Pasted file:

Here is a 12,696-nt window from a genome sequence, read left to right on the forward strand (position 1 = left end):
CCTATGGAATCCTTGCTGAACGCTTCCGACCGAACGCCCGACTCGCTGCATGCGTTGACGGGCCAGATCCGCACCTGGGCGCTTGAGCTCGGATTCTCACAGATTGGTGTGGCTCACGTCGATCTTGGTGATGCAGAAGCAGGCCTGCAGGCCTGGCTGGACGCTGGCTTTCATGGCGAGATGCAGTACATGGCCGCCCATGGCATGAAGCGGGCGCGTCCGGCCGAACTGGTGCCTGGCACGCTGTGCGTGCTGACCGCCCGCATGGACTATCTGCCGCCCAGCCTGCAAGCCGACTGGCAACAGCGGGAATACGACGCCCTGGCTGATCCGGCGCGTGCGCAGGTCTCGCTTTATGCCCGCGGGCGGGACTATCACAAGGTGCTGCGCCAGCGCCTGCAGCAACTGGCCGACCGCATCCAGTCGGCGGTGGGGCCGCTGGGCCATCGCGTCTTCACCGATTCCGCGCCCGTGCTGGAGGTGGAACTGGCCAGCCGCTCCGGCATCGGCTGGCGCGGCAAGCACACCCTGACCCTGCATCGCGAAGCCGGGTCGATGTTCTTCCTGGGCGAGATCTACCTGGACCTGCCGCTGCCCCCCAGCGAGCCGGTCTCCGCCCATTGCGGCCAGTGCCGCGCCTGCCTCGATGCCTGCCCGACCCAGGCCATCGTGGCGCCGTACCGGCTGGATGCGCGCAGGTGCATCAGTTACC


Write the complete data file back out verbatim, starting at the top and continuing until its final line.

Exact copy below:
Here is a 12,696-nt window from a genome sequence, read left to right on the forward strand (position 1 = left end):
CCTATGGAATCCTTGCTGAACGCTTCCGACCGAACGCCCGACTCGCTGCATGCGTTGACGGGCCAGATCCGCACCTGGGCGCTTGAGCTCGGATTCTCACAGATTGGTGTGGCTCACGTCGATCTTGGTGATGCAGAAGCAGGCCTGCAGGCCTGGCTGGACGCTGGCTTTCATGGCGAGATGCAGTACATGGCCGCCCATGGCATGAAGCGGGCGCGTCCGGCCGAACTGGTGCCTGGCACGCTGTGCGTGCTGACCGCCCGCATGGACTATCTGCCGCCCAGCCTGCAAGCCGACTGGCAACAGCGGGAATACGACGCCCTGGCTGATCCGGCGCGTGCGCAGGTCTCGCTTTATGCCCGCGGGCGGGACTATCACAAGGTGCTGCGCCAGCGCCTGCAGCAACTGGCCGACCGCATCCAGTCGGCGGTGGGGCCGCTGGGCCATCGCGTCTTCACCGATTCCGCGCCCGTGCTGGAGGTGGAACTGGCCAGCCGCTCCGGCATCGGCTGGCGCGGCAAGCACACCCTGACCCTGCATCGCGAAGCCGGGTCGATGTTCTTCCTGGGCGAGATCTACCTGGACCTGCCGCTGCCCCCCAGCGAGCCGGTCTCCGCCCATTGCGGCCAGTGCCGCGCCTGCCTCGATGCCTGCCCGACCCAGGCCATCGTGGCGCCGTACCGGCTGGATGCGCGCAGGTGCATCAGTTACC